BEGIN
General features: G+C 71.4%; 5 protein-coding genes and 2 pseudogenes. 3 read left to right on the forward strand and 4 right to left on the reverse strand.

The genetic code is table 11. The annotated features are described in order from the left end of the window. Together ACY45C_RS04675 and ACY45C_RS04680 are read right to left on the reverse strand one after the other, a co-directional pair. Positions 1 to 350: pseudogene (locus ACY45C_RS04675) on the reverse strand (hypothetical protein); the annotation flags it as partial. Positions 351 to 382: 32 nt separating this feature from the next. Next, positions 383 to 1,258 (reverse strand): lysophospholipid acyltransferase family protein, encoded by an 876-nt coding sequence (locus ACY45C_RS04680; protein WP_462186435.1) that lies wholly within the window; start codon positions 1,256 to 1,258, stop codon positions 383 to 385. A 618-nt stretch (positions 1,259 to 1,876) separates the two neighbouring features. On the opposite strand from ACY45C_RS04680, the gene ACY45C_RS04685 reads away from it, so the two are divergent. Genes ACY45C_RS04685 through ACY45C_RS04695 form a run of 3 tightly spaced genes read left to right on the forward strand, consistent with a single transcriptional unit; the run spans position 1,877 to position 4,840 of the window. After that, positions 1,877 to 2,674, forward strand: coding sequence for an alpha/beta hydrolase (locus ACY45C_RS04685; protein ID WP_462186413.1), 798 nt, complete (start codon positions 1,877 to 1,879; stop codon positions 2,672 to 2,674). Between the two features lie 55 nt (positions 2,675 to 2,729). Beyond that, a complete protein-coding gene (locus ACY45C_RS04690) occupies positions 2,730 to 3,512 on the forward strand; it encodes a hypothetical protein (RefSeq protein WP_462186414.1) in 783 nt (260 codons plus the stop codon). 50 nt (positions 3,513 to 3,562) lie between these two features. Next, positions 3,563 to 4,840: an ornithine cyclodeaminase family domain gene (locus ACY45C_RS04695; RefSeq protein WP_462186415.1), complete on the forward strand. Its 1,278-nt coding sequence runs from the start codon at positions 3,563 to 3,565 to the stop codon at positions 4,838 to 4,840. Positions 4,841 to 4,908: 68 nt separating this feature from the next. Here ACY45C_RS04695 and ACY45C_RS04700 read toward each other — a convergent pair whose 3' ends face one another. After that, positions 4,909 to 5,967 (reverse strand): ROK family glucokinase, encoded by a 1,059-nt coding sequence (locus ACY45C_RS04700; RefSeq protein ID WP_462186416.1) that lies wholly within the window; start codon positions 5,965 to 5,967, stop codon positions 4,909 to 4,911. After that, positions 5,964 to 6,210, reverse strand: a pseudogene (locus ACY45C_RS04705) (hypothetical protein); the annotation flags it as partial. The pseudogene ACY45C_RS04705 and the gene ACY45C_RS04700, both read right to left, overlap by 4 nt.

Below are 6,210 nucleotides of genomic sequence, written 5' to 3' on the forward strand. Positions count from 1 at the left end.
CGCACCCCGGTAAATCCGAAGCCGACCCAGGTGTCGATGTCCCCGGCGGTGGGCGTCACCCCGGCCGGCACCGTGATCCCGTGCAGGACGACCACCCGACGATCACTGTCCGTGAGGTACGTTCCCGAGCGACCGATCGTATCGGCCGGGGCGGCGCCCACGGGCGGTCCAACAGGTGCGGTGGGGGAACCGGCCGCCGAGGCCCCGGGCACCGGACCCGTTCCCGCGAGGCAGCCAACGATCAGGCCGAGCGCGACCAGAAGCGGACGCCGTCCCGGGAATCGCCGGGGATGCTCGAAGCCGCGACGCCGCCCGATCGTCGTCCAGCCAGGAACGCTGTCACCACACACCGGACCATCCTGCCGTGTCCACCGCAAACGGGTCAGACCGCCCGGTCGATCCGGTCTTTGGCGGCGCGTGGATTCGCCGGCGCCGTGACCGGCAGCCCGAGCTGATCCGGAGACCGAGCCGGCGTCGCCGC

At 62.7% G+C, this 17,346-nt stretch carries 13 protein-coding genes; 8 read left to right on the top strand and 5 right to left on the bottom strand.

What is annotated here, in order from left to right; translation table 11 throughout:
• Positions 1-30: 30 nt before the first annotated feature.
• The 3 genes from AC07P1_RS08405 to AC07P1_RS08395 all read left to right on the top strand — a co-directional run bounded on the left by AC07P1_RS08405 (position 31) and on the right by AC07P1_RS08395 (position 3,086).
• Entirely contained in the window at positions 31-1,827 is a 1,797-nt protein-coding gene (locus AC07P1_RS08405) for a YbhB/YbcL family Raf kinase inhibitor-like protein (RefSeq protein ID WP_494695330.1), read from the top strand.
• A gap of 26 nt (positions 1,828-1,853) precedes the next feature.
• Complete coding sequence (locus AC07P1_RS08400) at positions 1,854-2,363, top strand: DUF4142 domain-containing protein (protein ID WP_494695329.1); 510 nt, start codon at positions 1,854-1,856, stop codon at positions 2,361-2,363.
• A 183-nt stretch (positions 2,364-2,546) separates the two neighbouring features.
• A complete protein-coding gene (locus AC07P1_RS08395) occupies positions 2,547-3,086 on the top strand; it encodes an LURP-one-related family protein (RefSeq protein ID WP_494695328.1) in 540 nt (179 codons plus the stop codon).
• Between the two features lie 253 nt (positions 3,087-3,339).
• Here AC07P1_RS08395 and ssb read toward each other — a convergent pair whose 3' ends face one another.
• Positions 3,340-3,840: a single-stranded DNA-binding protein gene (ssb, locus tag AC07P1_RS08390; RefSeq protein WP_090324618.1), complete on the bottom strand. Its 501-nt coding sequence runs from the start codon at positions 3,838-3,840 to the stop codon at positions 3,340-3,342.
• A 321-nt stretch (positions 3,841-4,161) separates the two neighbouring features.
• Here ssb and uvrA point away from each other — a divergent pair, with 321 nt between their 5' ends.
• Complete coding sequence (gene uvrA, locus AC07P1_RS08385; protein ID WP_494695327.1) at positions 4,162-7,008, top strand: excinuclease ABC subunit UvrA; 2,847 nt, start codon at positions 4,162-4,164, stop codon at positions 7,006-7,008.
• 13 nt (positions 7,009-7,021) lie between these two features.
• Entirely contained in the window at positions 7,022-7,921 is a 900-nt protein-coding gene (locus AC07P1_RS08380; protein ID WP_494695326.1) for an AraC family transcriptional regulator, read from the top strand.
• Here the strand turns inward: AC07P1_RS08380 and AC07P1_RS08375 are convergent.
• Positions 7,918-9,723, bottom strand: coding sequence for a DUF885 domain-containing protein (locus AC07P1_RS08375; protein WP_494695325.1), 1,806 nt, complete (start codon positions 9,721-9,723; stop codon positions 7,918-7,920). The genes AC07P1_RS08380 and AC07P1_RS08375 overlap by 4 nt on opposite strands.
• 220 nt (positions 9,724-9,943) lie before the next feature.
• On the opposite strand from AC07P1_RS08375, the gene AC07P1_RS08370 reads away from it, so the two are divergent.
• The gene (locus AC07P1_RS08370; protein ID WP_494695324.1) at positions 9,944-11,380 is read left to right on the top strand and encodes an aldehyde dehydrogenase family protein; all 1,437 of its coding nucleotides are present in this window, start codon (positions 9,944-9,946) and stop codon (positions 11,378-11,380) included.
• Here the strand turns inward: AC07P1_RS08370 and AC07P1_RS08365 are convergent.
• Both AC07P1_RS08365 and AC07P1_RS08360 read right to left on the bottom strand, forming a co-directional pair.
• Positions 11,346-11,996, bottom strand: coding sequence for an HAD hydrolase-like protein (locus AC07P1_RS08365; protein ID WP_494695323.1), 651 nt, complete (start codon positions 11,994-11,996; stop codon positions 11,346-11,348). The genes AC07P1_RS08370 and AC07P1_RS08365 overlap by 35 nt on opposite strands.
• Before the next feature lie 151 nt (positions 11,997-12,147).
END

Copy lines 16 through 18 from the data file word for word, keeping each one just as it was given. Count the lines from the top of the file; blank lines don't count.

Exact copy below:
• Positions 3,340-3,840: a single-stranded DNA-binding protein gene (ssb, locus tag AC07P1_RS08390; RefSeq protein WP_090324618.1), complete on the bottom strand. Its 501-nt coding sequence runs from the start codon at positions 3,838-3,840 to the stop codon at positions 3,340-3,342.
• A 321-nt stretch (positions 3,841-4,161) separates the two neighbouring features.
• Here ssb and uvrA point away from each other — a divergent pair, with 321 nt between their 5' ends.